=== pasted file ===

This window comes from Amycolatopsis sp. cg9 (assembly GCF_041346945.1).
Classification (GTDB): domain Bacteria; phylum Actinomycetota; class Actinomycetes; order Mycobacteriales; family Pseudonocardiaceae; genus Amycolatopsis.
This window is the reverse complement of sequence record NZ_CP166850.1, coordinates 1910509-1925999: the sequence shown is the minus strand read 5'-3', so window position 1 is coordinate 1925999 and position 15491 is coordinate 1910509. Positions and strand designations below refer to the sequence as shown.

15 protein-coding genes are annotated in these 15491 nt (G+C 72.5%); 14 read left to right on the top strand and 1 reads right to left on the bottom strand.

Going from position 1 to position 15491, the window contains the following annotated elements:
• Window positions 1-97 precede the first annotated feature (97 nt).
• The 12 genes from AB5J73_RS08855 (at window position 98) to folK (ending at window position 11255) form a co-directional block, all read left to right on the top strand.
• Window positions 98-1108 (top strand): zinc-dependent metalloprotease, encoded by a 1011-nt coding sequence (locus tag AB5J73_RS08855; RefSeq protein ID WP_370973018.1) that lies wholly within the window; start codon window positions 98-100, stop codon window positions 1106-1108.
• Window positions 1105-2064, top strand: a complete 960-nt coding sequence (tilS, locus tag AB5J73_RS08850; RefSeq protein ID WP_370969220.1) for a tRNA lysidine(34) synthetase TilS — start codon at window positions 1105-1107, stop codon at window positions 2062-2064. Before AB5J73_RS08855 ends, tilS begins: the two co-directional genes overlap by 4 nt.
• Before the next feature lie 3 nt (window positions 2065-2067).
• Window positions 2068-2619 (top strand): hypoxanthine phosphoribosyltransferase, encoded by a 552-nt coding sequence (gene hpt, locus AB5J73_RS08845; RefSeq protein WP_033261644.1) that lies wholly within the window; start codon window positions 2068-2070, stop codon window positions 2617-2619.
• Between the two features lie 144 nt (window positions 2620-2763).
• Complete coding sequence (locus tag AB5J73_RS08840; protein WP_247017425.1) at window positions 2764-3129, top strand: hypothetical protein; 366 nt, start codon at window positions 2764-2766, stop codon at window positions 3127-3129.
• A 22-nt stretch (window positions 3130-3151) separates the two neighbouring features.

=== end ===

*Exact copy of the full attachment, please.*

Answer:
This window comes from Amycolatopsis sp. cg9 (assembly GCF_041346945.1).
Classification (GTDB): domain Bacteria; phylum Actinomycetota; class Actinomycetes; order Mycobacteriales; family Pseudonocardiaceae; genus Amycolatopsis.
This window is the reverse complement of sequence record NZ_CP166850.1, coordinates 1910509-1925999: the sequence shown is the minus strand read 5'-3', so window position 1 is coordinate 1925999 and position 15491 is coordinate 1910509. Positions and strand designations below refer to the sequence as shown.

15 protein-coding genes are annotated in these 15491 nt (G+C 72.5%); 14 read left to right on the top strand and 1 reads right to left on the bottom strand.

Going from position 1 to position 15491, the window contains the following annotated elements:
• Window positions 1-97 precede the first annotated feature (97 nt).
• The 12 genes from AB5J73_RS08855 (at window position 98) to folK (ending at window position 11255) form a co-directional block, all read left to right on the top strand.
• Window positions 98-1108 (top strand): zinc-dependent metalloprotease, encoded by a 1011-nt coding sequence (locus tag AB5J73_RS08855; RefSeq protein ID WP_370973018.1) that lies wholly within the window; start codon window positions 98-100, stop codon window positions 1106-1108.
• Window positions 1105-2064, top strand: a complete 960-nt coding sequence (tilS, locus tag AB5J73_RS08850; RefSeq protein ID WP_370969220.1) for a tRNA lysidine(34) synthetase TilS — start codon at window positions 1105-1107, stop codon at window positions 2062-2064. Before AB5J73_RS08855 ends, tilS begins: the two co-directional genes overlap by 4 nt.
• Before the next feature lie 3 nt (window positions 2065-2067).
• Window positions 2068-2619 (top strand): hypoxanthine phosphoribosyltransferase, encoded by a 552-nt coding sequence (gene hpt, locus AB5J73_RS08845; RefSeq protein WP_033261644.1) that lies wholly within the window; start codon window positions 2068-2070, stop codon window positions 2617-2619.
• Between the two features lie 144 nt (window positions 2620-2763).
• Complete coding sequence (locus tag AB5J73_RS08840; protein WP_247017425.1) at window positions 2764-3129, top strand: hypothetical protein; 366 nt, start codon at window positions 2764-2766, stop codon at window positions 3127-3129.
• A 22-nt stretch (window positions 3130-3151) separates the two neighbouring features.